Marvel Comics has several incredibly powerful cosmic beings, from the Silver Surfer and Galactus to Thanos and Adam Warlock. Despite this, Marvel has always been much more well known for relatable, down to Earth heroes. These include the likes of Luke Cage, Daredevil, Moon Knight, The Punisher, the Immortal Iron Fist, and even Spider-Man.
In a way, these heroes embody what makes the Marvel brand so strong, existing as they do as fallible everyman types, rather than the gods of DC’s superhero pantheon. And this, to some, is what makes them so intriguing, and so unique. But are Marvel’s friendly neighborhood Spider-Men, Daredevils, and Heroes for Hire simply better characters than cosmic gods?
An old rule for many superheroes is that the less overpowered the hero, the more relatable the character. This argument has its flaws (especially when ignorantly applied to characters like Superman), but it goes without saying that the everyday lives of Peter Parker, Matt Murdock, and Luke Cage are a lot more relatable to the average person than the adventures of Silver Surfer and his philosophical cosmology. Dealing with relationship troubles, financial woes, and other everyday issues as they intertwine with battling villains is why heroes like Spider-Man are so beloved to audiences, as they feel like they can place themselves in Spidey’s shoes.
Likewise, Luke Cage, Jessica Jones and The Punisher all offer ways to tackle real-world societal issues directly, with the best stories for the former feeling like Harlem crime novels that just happen to have a bulletproof man with superhuman strength. As mentioned, this sense of reflecting some version of reality has long been a selling point for the Marvel Universe, making it stand to reason that they would stand as the publisher’s best characters.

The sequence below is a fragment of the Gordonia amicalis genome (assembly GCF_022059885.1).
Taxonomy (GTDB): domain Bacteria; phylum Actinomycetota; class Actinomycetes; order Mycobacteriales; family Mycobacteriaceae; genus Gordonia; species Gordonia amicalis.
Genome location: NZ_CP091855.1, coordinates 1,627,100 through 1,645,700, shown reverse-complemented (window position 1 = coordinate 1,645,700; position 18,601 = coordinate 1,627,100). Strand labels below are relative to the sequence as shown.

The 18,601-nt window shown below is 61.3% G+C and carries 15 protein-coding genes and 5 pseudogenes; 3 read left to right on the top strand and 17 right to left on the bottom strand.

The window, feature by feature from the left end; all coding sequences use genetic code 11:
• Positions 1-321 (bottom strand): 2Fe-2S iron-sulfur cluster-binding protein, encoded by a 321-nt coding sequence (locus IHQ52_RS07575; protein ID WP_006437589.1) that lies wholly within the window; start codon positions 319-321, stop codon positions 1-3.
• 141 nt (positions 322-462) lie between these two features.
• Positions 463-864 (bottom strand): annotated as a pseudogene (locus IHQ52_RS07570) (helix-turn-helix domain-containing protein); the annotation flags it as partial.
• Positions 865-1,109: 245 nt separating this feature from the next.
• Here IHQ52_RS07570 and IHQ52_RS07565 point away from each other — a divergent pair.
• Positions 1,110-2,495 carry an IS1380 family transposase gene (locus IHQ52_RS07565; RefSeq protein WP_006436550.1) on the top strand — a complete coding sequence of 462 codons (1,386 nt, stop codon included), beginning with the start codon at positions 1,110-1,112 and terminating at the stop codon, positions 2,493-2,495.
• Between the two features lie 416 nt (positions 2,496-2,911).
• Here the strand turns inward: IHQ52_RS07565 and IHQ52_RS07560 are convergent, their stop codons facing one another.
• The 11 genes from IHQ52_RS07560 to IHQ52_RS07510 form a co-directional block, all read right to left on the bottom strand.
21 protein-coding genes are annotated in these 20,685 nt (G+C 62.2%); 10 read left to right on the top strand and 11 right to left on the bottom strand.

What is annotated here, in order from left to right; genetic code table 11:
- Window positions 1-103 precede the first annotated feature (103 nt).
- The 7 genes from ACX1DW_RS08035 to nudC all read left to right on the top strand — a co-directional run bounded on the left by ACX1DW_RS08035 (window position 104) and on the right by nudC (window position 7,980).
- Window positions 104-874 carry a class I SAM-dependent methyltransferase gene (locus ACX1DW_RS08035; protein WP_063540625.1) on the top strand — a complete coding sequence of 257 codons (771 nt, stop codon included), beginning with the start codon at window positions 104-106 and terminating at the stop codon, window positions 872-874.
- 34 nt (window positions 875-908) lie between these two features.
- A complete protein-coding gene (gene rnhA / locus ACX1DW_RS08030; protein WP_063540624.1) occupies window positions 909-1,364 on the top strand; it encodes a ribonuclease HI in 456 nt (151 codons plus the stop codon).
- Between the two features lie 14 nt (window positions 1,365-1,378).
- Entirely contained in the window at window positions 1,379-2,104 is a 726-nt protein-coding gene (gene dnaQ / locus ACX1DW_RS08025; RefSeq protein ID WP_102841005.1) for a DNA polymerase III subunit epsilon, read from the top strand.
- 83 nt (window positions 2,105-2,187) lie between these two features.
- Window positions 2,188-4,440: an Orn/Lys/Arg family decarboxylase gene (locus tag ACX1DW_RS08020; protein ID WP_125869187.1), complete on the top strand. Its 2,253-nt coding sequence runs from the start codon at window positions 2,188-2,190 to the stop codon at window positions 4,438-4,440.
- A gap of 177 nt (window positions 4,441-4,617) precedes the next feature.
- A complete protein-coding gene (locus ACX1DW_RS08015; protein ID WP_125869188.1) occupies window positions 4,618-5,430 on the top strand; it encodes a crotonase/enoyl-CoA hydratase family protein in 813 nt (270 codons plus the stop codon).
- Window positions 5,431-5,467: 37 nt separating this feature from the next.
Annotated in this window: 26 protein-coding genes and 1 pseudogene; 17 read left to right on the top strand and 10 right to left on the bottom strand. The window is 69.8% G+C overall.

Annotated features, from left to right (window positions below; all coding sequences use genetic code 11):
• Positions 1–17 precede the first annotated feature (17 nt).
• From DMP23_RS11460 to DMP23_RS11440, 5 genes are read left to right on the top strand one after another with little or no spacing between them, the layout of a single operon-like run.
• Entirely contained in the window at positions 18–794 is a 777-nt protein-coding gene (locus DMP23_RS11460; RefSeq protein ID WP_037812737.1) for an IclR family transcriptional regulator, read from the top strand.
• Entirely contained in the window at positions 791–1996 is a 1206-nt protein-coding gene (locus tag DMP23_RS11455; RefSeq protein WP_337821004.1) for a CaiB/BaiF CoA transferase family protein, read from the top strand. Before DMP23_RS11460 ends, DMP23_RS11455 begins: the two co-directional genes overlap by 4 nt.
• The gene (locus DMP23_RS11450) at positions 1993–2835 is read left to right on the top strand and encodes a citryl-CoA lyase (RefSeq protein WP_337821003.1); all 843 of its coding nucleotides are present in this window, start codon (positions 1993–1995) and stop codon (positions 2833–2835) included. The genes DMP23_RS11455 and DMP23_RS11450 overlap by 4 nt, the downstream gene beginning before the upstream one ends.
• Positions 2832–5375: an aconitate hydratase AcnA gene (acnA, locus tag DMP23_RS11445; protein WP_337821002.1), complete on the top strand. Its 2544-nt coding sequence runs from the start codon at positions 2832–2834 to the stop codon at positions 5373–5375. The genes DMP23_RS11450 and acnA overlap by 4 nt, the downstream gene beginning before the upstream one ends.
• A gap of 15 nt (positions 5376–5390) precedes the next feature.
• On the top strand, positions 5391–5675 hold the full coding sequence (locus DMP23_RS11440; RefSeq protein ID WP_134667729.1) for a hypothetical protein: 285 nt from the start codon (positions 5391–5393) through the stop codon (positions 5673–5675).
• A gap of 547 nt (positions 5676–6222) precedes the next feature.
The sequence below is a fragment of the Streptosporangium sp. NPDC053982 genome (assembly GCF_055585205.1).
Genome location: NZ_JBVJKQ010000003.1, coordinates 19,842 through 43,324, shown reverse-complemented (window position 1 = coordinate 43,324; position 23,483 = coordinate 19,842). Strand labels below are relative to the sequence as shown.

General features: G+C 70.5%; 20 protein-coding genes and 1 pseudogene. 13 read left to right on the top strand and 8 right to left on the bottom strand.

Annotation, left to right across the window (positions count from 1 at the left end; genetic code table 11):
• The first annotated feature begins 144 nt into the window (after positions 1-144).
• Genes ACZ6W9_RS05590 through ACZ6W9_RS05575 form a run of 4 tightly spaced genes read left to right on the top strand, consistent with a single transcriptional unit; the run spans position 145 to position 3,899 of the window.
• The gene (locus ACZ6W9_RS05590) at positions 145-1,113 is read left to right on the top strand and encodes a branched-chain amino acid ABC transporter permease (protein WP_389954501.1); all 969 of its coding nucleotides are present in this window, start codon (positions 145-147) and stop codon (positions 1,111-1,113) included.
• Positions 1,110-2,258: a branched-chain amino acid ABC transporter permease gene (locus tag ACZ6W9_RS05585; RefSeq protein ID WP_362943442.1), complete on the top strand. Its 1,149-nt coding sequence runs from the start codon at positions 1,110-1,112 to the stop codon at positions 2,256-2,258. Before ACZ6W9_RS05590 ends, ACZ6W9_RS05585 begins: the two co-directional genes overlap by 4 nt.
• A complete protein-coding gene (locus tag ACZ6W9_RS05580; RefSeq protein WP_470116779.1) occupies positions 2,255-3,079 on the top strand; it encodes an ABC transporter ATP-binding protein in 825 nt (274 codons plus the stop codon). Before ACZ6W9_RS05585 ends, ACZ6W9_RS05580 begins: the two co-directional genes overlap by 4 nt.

On the other hand, many of these narrative “hooks” simply wouldn’t work in space, when applied to Silver Surfer or other cosmic characters. Thus, their stories are ones where plot/characterization are much less evenly matched, forcing plot or other interesting secondary characters to take precedence. Cosmic foes like Galactus and Thanos offer great physical threats and escapist adventuring, but they rarely challenge or affect heroes in the same way as the Green Goblin, Red Skull or the Kingpin do to their respective heroes. Their battles being decidedly scaled down, they are, by nature, more intimate.
As Marvel’s premiere hero, Spider-Man has had years of great stories, with the best of these truly capturing what it means to be a young adult with growing responsibility. This same essence has seen Spidey become the star of several beloved cartoons, movies and video games, with the only other Marvel property to rival this success again being the similarly relatable X-Men.
Whether it’s losing a loved one to violence or caring for another who faces declining health, Spider-Man stories are measured reflections of the real world, rather than the fantastic. And as such, many readers engage more profoundly with them. Other Spider-Man stories from specific eras, like the stories of Harry Osborn’s drug addiction in the 1970s, reflected the time period and showed how an everyday person might be caught up in the depressing hyperactivity of life in the Big City.
The same can be said of Daredevil, who has had consistently great runs, ever since Frank Miller turned him into a gritty, noir-styled character who was a far cry from his former status as a second-rate Spider-Man. He has to worry about a dark street variant of criminality that many times can’t just be punched away, and even his profession as a lawyer sometimes sees crooks slip through the cracks of justice. This was reflected further in the Netflix Daredevil show, which is still regarded critically as one of the best Marvel TV programs.
Other great and utterly grounded Marvel comics include the hard-edged Marvel MAX Punisher series, with the storyline “The Slavers” being a critically acclaimed look at human trafficking. Brian Michael Bendis also succeeded with several of these street-level characters, including both Spider-Man and Daredevil. His adult-oriented series Alias, which was revolutionary in the Marvel Universe upon release, introduced the character of Jessica Jones.
This is not to say that the cosmic characters don’t have good or even acclaimed runs. Characters like Thor are known for having incredible books, with creators like J. Michael Straczynski, Jason Aaron and especially Walt Simonson giving the character comics worthy of a god of thunder. The Guardians of the Galaxy and the Silver Surfer have also had several well-received runs. It’s simply Marvel titles work best when portraying a world that more closely resembles the one outside your window.
from Ultimate Comic Blog